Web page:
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Styrofoam is non-biodegradable and appears to last forever. It’s resistant to photolysis, or the breaking down of materials by photons originating from light.
This, combined with the fact that Styrofoam floats, means that large amounts of polystyrene have accumulated along coastlines and waterways around the world. It is considered a main component of marine debris.
Styrofoam can be recycled, but the market for recycled Styrofoam is diminishing. Many recycling companies no longer will accept polystyrene products. Those that are recycled can be re-manufactured into things like cafeteria trays or packing filler.
“More than two-thirds of the military’s operationally critical installations are threatened by climate change, according to a new DoD report.
After several reporters questioned why the report was not made public by DoD, the Pentagon published it on Defense.gov mid-Friday.” _____________________________________________________________________________
“The January 2019 report, “Report on Effects of a Changing Climate to the Department of Defense,” was submitted to Congress Thursday without an official announcement of the report or a public release.
The Pentagon did not assess all of its hundreds of installations, instead it selected “79 mission assurance priority installations based on their operational role,” the Pentagon said in its report.
In its assessment of those 79 installations, which included Army, Air Force and Navy installations — and notably no Marine Corps bases — the services reported that 53 of the 79 faced current threats from flooding; 43 of the 79 face current threats from drought and 36 of the 79 faced current threats from wildfires.
The Pentagon also looked at logistics sites and other support that it considered operation critical, including Washington Headquarters Services, which includes the Office of the Secretary of Defense and supporting offices. the Defense Logistics Agency, the Defense Finance and Accounting Service and the National Geospatial-Intelligence Agency.
“The effects of a changing climate are a national security issue with potential impacts to Department of Defense missions, operational plans, and installations,” the report found.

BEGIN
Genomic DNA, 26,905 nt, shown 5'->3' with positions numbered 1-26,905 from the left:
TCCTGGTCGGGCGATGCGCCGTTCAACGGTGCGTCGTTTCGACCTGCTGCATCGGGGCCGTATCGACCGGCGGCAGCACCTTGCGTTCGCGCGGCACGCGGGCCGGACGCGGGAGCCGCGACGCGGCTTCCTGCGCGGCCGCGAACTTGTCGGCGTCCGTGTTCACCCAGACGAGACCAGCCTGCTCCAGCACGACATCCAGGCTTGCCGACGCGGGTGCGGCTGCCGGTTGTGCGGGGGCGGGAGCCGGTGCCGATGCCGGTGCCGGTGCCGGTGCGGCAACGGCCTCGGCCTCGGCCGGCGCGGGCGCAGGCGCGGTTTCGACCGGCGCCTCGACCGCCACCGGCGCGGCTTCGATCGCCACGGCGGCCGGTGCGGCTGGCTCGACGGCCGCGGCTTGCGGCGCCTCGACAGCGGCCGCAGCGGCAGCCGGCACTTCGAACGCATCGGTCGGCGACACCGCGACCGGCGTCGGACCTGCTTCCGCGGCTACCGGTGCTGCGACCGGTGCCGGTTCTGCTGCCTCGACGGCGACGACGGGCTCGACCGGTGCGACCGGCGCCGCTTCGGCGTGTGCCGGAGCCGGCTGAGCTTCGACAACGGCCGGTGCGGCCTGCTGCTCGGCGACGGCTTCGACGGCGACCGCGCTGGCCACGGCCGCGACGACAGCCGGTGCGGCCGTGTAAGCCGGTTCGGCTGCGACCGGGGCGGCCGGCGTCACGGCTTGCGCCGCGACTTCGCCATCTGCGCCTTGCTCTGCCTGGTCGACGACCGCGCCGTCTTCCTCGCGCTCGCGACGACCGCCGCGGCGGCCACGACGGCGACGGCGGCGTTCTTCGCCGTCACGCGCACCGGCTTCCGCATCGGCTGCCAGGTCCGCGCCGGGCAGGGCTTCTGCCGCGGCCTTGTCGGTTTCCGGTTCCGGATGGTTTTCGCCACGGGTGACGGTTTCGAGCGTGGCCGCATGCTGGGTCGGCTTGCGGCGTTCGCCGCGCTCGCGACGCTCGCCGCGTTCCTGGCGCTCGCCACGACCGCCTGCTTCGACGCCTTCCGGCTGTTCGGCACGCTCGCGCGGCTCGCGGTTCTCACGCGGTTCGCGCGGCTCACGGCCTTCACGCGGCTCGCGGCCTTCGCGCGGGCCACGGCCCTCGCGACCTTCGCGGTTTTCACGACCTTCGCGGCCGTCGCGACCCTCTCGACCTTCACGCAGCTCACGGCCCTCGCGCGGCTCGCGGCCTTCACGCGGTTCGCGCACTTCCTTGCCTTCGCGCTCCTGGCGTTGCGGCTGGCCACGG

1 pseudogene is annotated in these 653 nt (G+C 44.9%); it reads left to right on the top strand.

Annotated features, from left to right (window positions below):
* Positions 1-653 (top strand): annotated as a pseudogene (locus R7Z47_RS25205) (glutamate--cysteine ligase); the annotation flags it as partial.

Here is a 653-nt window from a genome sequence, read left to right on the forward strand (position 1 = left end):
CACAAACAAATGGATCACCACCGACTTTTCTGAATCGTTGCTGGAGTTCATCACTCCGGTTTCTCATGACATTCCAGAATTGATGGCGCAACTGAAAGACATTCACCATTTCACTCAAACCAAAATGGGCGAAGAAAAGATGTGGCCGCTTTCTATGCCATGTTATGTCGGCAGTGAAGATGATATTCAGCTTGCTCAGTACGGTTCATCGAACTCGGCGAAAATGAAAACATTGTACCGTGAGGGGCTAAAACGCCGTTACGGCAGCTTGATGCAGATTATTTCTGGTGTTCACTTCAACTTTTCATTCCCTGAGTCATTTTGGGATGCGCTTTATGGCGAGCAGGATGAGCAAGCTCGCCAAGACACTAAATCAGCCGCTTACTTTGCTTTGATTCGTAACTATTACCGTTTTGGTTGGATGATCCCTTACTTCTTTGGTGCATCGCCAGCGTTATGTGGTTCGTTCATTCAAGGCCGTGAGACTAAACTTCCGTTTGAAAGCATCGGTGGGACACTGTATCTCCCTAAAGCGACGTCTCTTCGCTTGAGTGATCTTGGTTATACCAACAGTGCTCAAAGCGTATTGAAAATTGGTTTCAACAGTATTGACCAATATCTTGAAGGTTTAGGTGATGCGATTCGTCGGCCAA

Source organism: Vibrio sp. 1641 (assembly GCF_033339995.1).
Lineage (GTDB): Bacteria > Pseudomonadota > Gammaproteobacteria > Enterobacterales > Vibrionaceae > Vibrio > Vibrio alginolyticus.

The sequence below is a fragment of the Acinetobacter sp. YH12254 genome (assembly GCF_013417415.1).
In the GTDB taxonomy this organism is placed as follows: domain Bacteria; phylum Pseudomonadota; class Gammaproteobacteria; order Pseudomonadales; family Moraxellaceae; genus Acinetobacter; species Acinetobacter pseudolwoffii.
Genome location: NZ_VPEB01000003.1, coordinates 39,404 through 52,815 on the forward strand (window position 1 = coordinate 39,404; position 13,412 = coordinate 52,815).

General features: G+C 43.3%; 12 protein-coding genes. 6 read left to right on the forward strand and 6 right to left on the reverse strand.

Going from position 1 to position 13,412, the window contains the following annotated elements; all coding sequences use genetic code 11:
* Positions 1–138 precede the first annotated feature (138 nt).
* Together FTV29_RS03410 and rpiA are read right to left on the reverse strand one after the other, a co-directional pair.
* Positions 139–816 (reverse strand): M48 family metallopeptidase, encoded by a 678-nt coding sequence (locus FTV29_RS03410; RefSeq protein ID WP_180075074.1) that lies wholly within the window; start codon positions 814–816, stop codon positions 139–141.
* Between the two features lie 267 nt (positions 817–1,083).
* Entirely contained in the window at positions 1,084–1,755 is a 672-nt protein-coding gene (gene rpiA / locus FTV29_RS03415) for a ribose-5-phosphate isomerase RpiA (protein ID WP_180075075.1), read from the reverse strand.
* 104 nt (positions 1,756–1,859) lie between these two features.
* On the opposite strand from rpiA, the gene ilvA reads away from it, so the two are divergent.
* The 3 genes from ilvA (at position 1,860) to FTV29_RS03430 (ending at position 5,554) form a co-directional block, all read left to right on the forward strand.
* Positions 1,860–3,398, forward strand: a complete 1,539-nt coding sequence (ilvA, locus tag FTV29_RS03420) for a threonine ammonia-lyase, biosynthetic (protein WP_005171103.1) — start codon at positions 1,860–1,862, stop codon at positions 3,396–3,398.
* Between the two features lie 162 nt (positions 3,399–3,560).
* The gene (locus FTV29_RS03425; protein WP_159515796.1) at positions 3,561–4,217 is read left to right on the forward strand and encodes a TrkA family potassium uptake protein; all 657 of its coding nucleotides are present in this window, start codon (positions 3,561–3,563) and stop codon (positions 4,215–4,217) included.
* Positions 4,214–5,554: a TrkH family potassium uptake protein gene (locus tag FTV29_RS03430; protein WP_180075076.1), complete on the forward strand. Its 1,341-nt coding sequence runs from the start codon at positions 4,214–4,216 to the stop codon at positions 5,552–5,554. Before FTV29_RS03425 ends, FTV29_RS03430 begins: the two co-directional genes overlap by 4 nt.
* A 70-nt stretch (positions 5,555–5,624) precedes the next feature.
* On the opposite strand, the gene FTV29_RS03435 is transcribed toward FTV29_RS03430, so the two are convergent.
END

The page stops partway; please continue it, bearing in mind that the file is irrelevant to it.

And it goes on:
Critics said the report not only fell short of Congress’ direction but also questioned why not a single Marine Corps Base was included. The report also did not mention last year’s massive storm damage to military installations. Tyndall Air Force Base sustained serious damage to almost all of its buildings by Hurricane Michael and the Marines’ Camp Lejeune was badly damaged by Hurricane Florence.
Sen. Jack Reed, D-R.I., the ranking member on the Senate Armed Services Committee, had a few choice words for it.
“The report reads like a introductory primer and carries about as much value as a phonebook,” Reed said in a statement.
The NDAA language also required cost estimated to mitigate the risks at the bases, and a list of the top 10 most climate-vulnerable bases, which it did not, said John Conger, director of the Center on Climate Security.
“It will be interesting to see how Congress views this sort of non-compliance of the law” with the report, Conger said.
When asked why no Marine Corps installations were included, Pentagon spokeswoman Heather Babb said that “in developing the report, DOD focused on mission assurance.”
“The report highlights the climate vulnerabilities of the top 79 mission assurance priority installations. By using this alternative approach, we are able to highlight where there are operational risks,” Babb said.
Conger previously served at the Pentagon as a deputy under secretary in the comptroller’s shop, and as the assistant secretary of defense for energy, installations and environment.